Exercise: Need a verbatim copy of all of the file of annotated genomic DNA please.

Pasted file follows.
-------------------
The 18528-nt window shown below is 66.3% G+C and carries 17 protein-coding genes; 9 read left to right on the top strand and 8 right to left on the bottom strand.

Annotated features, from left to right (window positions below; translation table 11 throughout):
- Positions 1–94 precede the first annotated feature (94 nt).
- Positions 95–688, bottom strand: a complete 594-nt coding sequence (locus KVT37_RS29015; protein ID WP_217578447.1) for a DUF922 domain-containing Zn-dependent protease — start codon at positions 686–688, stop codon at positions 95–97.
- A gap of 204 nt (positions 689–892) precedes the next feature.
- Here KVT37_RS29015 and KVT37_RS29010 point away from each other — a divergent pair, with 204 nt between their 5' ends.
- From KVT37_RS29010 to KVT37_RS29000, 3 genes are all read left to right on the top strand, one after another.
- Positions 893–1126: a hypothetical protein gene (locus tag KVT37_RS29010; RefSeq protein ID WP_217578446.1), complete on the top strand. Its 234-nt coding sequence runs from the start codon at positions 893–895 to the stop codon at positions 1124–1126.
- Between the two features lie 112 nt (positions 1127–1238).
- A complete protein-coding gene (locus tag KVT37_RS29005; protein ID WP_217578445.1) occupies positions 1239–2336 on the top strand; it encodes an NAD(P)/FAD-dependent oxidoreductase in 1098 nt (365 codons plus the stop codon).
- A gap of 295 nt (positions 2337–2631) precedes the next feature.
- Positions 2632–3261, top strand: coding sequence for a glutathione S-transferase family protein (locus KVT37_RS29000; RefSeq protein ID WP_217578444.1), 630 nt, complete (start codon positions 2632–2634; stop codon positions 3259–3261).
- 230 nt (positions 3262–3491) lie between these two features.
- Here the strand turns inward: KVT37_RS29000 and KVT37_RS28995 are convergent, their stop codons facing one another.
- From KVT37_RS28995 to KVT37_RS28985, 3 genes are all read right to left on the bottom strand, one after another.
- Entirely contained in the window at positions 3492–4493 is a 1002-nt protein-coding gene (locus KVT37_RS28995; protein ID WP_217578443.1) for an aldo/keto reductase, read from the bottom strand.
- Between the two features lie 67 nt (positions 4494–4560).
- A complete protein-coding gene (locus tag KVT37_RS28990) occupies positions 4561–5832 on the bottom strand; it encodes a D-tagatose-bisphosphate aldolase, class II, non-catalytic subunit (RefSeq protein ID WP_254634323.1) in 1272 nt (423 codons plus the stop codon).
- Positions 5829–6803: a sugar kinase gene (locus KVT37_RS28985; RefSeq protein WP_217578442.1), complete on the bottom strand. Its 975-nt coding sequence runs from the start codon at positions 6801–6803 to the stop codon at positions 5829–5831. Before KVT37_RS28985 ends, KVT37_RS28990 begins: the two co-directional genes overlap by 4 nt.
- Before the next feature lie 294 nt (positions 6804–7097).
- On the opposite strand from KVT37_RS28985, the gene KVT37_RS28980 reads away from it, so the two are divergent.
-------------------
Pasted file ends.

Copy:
The 18528-nt window shown below is 66.3% G+C and carries 17 protein-coding genes; 9 read left to right on the top strand and 8 right to left on the bottom strand.

Annotated features, from left to right (window positions below; translation table 11 throughout):
- Positions 1–94 precede the first annotated feature (94 nt).
- Positions 95–688, bottom strand: a complete 594-nt coding sequence (locus KVT37_RS29015; protein ID WP_217578447.1) for a DUF922 domain-containing Zn-dependent protease — start codon at positions 686–688, stop codon at positions 95–97.
- A gap of 204 nt (positions 689–892) precedes the next feature.
- Here KVT37_RS29015 and KVT37_RS29010 point away from each other — a divergent pair, with 204 nt between their 5' ends.
- From KVT37_RS29010 to KVT37_RS29000, 3 genes are all read left to right on the top strand, one after another.
- Positions 893–1126: a hypothetical protein gene (locus tag KVT37_RS29010; RefSeq protein ID WP_217578446.1), complete on the top strand. Its 234-nt coding sequence runs from the start codon at positions 893–895 to the stop codon at positions 1124–1126.
- Between the two features lie 112 nt (positions 1127–1238).
- A complete protein-coding gene (locus tag KVT37_RS29005; protein ID WP_217578445.1) occupies positions 1239–2336 on the top strand; it encodes an NAD(P)/FAD-dependent oxidoreductase in 1098 nt (365 codons plus the stop codon).
- A gap of 295 nt (positions 2337–2631) precedes the next feature.
- Positions 2632–3261, top strand: coding sequence for a glutathione S-transferase family protein (locus KVT37_RS29000; RefSeq protein ID WP_217578444.1), 630 nt, complete (start codon positions 2632–2634; stop codon positions 3259–3261).
- 230 nt (positions 3262–3491) lie between these two features.
- Here the strand turns inward: KVT37_RS29000 and KVT37_RS28995 are convergent, their stop codons facing one another.
- From KVT37_RS28995 to KVT37_RS28985, 3 genes are all read right to left on the bottom strand, one after another.
- Entirely contained in the window at positions 3492–4493 is a 1002-nt protein-coding gene (locus KVT37_RS28995; protein ID WP_217578443.1) for an aldo/keto reductase, read from the bottom strand.
- Between the two features lie 67 nt (positions 4494–4560).
- A complete protein-coding gene (locus tag KVT37_RS28990) occupies positions 4561–5832 on the bottom strand; it encodes a D-tagatose-bisphosphate aldolase, class II, non-catalytic subunit (RefSeq protein ID WP_254634323.1) in 1272 nt (423 codons plus the stop codon).
- Positions 5829–6803: a sugar kinase gene (locus KVT37_RS28985; RefSeq protein WP_217578442.1), complete on the bottom strand. Its 975-nt coding sequence runs from the start codon at positions 6801–6803 to the stop codon at positions 5829–5831. Before KVT37_RS28985 ends, KVT37_RS28990 begins: the two co-directional genes overlap by 4 nt.
- Before the next feature lie 294 nt (positions 6804–7097).
- On the opposite strand from KVT37_RS28985, the gene KVT37_RS28980 reads away from it, so the two are divergent.